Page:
PM Shmyhal: Ukraine’s recovery after war with Russia to cost about $600B

PM Shmyhal: Ukraine’s recovery after war with Russia to cost about $600B

A full-scale recovery of Ukraine after the war will cost about $600 billion.

“We estimate that full-scale recovery will cost around $600bn. For now, there are 14 government groups that have been set up to count precisely all the destruction done by the Russian invasion. This will be not only the harm done to infrastructure but also environmental damage and business losses,” Prime Minister of Ukraine Denys Shmyhal wrote in the op-ed for The Economist, the Government portal informs.

According to him, the Ukrainian government has already created a recovery fund for long-term reconstruction. The recovery fund can be a one-stop solution for reconstruction. It will reduce logistical and administrative costs. “We encourage our international partners to channel everything through this fund. The restoration of the country’s infrastructure is the obvious place to start,” the PM noted.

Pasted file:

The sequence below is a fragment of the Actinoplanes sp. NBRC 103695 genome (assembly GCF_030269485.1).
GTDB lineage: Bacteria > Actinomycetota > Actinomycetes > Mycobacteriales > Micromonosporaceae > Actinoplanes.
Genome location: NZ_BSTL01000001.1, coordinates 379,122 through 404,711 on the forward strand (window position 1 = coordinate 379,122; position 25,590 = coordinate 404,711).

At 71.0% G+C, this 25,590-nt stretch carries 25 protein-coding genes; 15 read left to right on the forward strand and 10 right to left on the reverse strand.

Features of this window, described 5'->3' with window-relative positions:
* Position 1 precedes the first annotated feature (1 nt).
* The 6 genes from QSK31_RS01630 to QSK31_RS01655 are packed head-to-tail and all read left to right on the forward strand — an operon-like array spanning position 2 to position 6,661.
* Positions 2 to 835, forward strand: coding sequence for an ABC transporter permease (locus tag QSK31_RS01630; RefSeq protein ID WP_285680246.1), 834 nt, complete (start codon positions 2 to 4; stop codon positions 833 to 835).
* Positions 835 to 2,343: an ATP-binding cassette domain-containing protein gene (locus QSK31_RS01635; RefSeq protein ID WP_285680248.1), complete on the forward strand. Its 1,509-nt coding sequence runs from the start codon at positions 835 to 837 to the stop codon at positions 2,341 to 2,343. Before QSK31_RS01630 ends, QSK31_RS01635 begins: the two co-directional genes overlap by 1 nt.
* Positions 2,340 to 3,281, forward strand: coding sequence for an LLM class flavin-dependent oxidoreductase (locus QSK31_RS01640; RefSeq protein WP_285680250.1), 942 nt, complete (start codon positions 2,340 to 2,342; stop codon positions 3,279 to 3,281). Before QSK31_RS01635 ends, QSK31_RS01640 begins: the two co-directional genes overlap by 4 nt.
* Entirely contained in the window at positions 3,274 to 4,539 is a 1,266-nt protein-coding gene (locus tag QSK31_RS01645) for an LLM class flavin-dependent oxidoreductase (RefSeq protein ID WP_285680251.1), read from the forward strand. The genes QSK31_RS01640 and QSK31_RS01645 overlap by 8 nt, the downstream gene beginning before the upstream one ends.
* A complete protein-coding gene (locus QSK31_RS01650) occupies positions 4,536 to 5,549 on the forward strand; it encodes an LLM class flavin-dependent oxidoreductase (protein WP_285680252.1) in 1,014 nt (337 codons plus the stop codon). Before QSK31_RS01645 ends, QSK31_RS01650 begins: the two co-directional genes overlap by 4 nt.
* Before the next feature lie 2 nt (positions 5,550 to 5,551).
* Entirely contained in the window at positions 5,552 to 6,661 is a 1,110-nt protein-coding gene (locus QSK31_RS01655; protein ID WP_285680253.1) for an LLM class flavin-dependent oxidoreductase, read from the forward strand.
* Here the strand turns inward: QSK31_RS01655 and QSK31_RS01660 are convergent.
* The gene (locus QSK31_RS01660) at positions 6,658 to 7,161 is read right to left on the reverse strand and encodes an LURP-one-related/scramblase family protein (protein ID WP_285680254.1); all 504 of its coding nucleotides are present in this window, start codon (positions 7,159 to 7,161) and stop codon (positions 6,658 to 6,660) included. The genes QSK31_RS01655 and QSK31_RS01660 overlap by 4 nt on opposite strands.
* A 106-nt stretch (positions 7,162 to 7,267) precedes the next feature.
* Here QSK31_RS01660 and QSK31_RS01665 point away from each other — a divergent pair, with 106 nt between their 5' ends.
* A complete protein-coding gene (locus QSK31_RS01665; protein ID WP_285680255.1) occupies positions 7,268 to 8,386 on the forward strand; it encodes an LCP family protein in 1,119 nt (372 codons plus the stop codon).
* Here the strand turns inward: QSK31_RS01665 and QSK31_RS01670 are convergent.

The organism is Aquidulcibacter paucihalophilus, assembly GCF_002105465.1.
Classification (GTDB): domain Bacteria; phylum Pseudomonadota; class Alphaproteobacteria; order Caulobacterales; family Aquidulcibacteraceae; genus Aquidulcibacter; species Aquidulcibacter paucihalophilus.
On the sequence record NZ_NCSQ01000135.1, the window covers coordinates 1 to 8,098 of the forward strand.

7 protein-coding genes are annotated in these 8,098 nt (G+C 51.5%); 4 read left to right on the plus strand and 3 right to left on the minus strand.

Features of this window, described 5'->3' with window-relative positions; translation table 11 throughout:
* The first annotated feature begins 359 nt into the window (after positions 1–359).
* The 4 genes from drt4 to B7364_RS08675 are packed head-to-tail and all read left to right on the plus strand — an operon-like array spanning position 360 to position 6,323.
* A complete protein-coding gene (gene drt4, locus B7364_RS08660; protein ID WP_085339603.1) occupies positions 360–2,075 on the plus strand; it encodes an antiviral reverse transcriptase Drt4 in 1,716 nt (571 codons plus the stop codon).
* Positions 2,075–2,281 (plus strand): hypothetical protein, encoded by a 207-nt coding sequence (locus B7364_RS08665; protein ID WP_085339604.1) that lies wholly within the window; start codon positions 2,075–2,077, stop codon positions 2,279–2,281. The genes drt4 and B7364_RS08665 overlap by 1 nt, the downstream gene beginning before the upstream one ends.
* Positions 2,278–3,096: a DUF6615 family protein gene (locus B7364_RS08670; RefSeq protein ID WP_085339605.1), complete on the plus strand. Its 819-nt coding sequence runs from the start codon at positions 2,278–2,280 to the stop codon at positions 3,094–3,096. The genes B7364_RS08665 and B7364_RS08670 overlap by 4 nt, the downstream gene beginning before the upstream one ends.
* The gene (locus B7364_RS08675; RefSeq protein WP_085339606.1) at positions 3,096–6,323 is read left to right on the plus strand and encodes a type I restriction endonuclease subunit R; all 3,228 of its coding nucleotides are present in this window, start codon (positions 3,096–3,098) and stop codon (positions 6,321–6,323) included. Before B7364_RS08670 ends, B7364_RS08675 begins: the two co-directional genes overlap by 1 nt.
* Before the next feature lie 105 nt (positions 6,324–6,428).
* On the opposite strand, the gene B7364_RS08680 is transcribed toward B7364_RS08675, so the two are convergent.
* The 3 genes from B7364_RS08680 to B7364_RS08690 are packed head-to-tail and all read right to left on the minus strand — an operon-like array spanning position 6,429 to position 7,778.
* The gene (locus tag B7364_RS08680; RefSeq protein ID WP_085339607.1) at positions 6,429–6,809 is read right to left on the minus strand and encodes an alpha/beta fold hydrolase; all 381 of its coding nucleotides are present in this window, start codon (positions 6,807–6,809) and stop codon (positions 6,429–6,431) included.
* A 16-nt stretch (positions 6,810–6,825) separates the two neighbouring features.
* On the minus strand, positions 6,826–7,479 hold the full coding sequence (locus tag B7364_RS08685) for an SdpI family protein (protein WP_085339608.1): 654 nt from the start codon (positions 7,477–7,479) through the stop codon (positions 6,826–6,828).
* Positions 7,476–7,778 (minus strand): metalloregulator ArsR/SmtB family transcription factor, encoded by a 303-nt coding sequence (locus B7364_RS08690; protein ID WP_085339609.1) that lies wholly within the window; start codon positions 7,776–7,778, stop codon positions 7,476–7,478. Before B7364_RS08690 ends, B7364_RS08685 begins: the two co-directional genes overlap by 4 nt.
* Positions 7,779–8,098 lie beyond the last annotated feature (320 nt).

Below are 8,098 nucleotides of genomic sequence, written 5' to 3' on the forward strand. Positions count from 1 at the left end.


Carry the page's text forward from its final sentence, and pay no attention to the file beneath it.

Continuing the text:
The Head of Government considers that the full-scale Russian invasion of Ukraine has also produced a significant impact because of the broader economic shock to the world economy. Last year Ukraine was the second-largest grain supplier to the European Union, accounting for 14% of the EU’s grain imports. Ukraine was also the world’s largest exporter of sunflower oil, with a share of some 47% of the global supply. “So Russia’s aggression threatens to spark a global food-supply crisis. It could also affect many other industries, such as the tech world. Ukraine’s two leading suppliers of neon, which produce half the world’s supply of a crucial ingredient for making chips, have had to stop operations because of the Russian assault,” Shmyhal stressed.

On February 24, Russian president Vladimir Putin announced a full-scale invasion of Ukraine. Russian troops destroy infrastructure, massively shell residential areas of Ukrainian cities, towns, and villages using artillery, MLRS, and ballistic missiles.


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